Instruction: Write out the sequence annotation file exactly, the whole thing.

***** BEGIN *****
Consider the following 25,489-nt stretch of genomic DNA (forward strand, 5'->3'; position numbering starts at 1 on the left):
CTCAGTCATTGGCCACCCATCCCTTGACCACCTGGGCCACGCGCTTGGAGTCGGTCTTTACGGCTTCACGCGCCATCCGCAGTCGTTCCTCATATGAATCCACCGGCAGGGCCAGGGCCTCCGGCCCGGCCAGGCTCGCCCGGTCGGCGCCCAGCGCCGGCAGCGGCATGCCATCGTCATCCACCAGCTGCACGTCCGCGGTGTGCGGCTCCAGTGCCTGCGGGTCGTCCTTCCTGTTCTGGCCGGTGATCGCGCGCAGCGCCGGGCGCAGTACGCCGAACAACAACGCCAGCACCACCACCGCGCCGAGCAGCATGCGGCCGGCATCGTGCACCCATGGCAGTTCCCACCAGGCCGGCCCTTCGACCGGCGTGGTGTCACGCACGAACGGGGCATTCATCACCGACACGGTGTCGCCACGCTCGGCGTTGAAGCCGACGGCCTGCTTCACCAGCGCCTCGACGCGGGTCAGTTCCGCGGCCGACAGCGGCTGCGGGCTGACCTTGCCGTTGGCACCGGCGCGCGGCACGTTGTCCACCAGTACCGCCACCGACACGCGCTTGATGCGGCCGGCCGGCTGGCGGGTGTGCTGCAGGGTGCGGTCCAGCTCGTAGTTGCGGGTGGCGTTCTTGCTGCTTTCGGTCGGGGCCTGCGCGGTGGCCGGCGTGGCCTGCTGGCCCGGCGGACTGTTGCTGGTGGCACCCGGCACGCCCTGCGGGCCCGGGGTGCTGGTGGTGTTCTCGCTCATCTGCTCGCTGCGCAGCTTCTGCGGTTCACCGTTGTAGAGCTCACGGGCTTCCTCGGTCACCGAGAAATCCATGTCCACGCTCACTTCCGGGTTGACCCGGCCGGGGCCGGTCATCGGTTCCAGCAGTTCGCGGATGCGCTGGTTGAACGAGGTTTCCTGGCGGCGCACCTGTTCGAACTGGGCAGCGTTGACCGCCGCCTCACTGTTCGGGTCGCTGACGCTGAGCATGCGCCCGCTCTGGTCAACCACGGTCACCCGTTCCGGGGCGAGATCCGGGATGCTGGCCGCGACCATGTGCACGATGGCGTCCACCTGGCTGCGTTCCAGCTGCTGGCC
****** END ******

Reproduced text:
Consider the following 25,489-nt stretch of genomic DNA (forward strand, 5'->3'; position numbering starts at 1 on the left):
CTCAGTCATTGGCCACCCATCCCTTGACCACCTGGGCCACGCGCTTGGAGTCGGTCTTTACGGCTTCACGCGCCATCCGCAGTCGTTCCTCATATGAATCCACCGGCAGGGCCAGGGCCTCCGGCCCGGCCAGGCTCGCCCGGTCGGCGCCCAGCGCCGGCAGCGGCATGCCATCGTCATCCACCAGCTGCACGTCCGCGGTGTGCGGCTCCAGTGCCTGCGGGTCGTCCTTCCTGTTCTGGCCGGTGATCGCGCGCAGCGCCGGGCGCAGTACGCCGAACAACAACGCCAGCACCACCACCGCGCCGAGCAGCATGCGGCCGGCATCGTGCACCCATGGCAGTTCCCACCAGGCCGGCCCTTCGACCGGCGTGGTGTCACGCACGAACGGGGCATTCATCACCGACACGGTGTCGCCACGCTCGGCGTTGAAGCCGACGGCCTGCTTCACCAGCGCCTCGACGCGGGTCAGTTCCGCGGCCGACAGCGGCTGCGGGCTGACCTTGCCGTTGGCACCGGCGCGCGGCACGTTGTCCACCAGTACCGCCACCGACACGCGCTTGATGCGGCCGGCCGGCTGGCGGGTGTGCTGCAGGGTGCGGTCCAGCTCGTAGTTGCGGGTGGCGTTCTTGCTGCTTTCGGTCGGGGCCTGCGCGGTGGCCGGCGTGGCCTGCTGGCCCGGCGGACTGTTGCTGGTGGCACCCGGCACGCCCTGCGGGCCCGGGGTGCTGGTGGTGTTCTCGCTCATCTGCTCGCTGCGCAGCTTCTGCGGTTCACCGTTGTAGAGCTCACGGGCTTCCTCGGTCACCGAGAAATCCATGTCCACGCTCACTTCCGGGTTGACCCGGCCGGGGCCGGTCATCGGTTCCAGCAGTTCGCGGATGCGCTGGTTGAACGAGGTTTCCTGGCGGCGCACCTGTTCGAACTGGGCAGCGTTGACCGCCGCCTCACTGTTCGGGTCGCTGACGCTGAGCATGCGCCCGCTCTGGTCAACCACGGTCACCCGTTCCGGGGCGAGATCCGGGATGCTGGCCGCGACCATGTGCACGATGGCGTCCACCTGGCTGCGTTCCAGCTGCTGGCC